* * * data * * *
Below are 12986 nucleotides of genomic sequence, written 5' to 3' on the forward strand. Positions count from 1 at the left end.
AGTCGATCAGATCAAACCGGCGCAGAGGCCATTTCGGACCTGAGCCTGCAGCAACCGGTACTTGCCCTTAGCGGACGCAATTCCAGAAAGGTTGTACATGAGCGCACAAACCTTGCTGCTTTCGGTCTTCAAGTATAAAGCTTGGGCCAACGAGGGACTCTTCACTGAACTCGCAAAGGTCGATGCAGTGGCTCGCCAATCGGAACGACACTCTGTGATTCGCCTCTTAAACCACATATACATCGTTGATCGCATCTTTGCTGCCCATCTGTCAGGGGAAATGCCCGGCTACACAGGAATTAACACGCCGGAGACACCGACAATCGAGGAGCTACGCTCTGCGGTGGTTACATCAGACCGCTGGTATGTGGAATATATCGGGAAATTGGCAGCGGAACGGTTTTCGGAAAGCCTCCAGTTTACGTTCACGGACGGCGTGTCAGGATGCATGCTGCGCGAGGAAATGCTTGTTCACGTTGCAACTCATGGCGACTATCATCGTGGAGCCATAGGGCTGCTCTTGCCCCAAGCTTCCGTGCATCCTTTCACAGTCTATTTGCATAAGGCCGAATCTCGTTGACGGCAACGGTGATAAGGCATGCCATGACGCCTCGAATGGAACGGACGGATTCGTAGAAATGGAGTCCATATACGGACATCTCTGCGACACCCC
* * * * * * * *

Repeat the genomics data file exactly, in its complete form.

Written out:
Below are 12986 nucleotides of genomic sequence, written 5' to 3' on the forward strand. Positions count from 1 at the left end.
AGTCGATCAGATCAAACCGGCGCAGAGGCCATTTCGGACCTGAGCCTGCAGCAACCGGTACTTGCCCTTAGCGGACGCAATTCCAGAAAGGTTGTACATGAGCGCACAAACCTTGCTGCTTTCGGTCTTCAAGTATAAAGCTTGGGCCAACGAGGGACTCTTCACTGAACTCGCAAAGGTCGATGCAGTGGCTCGCCAATCGGAACGACACTCTGTGATTCGCCTCTTAAACCACATATACATCGTTGATCGCATCTTTGCTGCCCATCTGTCAGGGGAAATGCCCGGCTACACAGGAATTAACACGCCGGAGACACCGACAATCGAGGAGCTACGCTCTGCGGTGGTTACATCAGACCGCTGGTATGTGGAATATATCGGGAAATTGGCAGCGGAACGGTTTTCGGAAAGCCTCCAGTTTACGTTCACGGACGGCGTGTCAGGATGCATGCTGCGCGAGGAAATGCTTGTTCACGTTGCAACTCATGGCGACTATCATCGTGGAGCCATAGGGCTGCTCTTGCCCCAAGCTTCCGTGCATCCTTTCACAGTCTATTTGCATAAGGCCGAATCTCGTTGACGGCAACGGTGATAAGGCATGCCATGACGCCTCGAATGGAACGGACGGATTCGTAGAAATGGAGTCCATATACGGACATCTCTGCGACACCCC